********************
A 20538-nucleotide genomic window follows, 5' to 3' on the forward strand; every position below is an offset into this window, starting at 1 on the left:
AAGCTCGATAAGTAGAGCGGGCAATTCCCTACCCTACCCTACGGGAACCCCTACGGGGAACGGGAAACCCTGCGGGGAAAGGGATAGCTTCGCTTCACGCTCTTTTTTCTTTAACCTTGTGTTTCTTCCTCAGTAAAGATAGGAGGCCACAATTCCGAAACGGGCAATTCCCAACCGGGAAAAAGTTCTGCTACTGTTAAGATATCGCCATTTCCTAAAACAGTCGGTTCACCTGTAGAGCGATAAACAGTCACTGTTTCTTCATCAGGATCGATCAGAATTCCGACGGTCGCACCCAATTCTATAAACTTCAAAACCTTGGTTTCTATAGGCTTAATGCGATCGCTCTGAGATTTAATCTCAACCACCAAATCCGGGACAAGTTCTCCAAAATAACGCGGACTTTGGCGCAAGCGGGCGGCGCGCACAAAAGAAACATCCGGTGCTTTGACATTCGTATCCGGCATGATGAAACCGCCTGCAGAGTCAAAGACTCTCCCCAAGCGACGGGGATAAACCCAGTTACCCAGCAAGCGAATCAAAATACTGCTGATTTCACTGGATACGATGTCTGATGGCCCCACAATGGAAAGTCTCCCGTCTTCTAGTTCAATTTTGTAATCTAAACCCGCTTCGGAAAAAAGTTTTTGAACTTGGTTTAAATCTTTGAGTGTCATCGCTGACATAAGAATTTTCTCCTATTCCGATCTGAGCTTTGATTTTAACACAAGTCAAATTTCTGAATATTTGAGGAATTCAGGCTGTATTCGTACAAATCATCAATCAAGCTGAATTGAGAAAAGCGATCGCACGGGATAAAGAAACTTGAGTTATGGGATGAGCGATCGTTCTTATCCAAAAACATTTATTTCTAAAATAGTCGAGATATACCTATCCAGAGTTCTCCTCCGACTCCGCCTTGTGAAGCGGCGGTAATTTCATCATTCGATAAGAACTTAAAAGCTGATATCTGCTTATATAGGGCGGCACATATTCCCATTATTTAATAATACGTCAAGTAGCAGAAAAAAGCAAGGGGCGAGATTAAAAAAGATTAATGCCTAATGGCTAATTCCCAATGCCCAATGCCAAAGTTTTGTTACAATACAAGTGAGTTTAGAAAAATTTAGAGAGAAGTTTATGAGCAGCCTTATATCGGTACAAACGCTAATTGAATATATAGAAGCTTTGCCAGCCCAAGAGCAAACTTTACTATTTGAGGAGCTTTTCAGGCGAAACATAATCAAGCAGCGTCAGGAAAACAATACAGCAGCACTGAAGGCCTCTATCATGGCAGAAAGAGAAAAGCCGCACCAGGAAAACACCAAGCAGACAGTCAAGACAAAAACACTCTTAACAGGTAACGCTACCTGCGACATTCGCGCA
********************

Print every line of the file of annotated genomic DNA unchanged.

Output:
A 20538-nucleotide genomic window follows, 5' to 3' on the forward strand; every position below is an offset into this window, starting at 1 on the left:
AAGCTCGATAAGTAGAGCGGGCAATTCCCTACCCTACCCTACGGGAACCCCTACGGGGAACGGGAAACCCTGCGGGGAAAGGGATAGCTTCGCTTCACGCTCTTTTTTCTTTAACCTTGTGTTTCTTCCTCAGTAAAGATAGGAGGCCACAATTCCGAAACGGGCAATTCCCAACCGGGAAAAAGTTCTGCTACTGTTAAGATATCGCCATTTCCTAAAACAGTCGGTTCACCTGTAGAGCGATAAACAGTCACTGTTTCTTCATCAGGATCGATCAGAATTCCGACGGTCGCACCCAATTCTATAAACTTCAAAACCTTGGTTTCTATAGGCTTAATGCGATCGCTCTGAGATTTAATCTCAACCACCAAATCCGGGACAAGTTCTCCAAAATAACGCGGACTTTGGCGCAAGCGGGCGGCGCGCACAAAAGAAACATCCGGTGCTTTGACATTCGTATCCGGCATGATGAAACCGCCTGCAGAGTCAAAGACTCTCCCCAAGCGACGGGGATAAACCCAGTTACCCAGCAAGCGAATCAAAATACTGCTGATTTCACTGGATACGATGTCTGATGGCCCCACAATGGAAAGTCTCCCGTCTTCTAGTTCAATTTTGTAATCTAAACCCGCTTCGGAAAAAAGTTTTTGAACTTGGTTTAAATCTTTGAGTGTCATCGCTGACATAAGAATTTTCTCCTATTCCGATCTGAGCTTTGATTTTAACACAAGTCAAATTTCTGAATATTTGAGGAATTCAGGCTGTATTCGTACAAATCATCAATCAAGCTGAATTGAGAAAAGCGATCGCACGGGATAAAGAAACTTGAGTTATGGGATGAGCGATCGTTCTTATCCAAAAACATTTATTTCTAAAATAGTCGAGATATACCTATCCAGAGTTCTCCTCCGACTCCGCCTTGTGAAGCGGCGGTAATTTCATCATTCGATAAGAACTTAAAAGCTGATATCTGCTTATATAGGGCGGCACATATTCCCATTATTTAATAATACGTCAAGTAGCAGAAAAAAGCAAGGGGCGAGATTAAAAAAGATTAATGCCTAATGGCTAATTCCCAATGCCCAATGCCAAAGTTTTGTTACAATACAAGTGAGTTTAGAAAAATTTAGAGAGAAGTTTATGAGCAGCCTTATATCGGTACAAACGCTAATTGAATATATAGAAGCTTTGCCAGCCCAAGAGCAAACTTTACTATTTGAGGAGCTTTTCAGGCGAAACATAATCAAGCAGCGTCAGGAAAACAATACAGCAGCACTGAAGGCCTCTATCATGGCAGAAAGAGAAAAGCCGCACCAGGAAAACACCAAGCAGACAGTCAAGACAAAAACACTCTTAACAGGTAACGCTACCTGCGACATTCGCGCA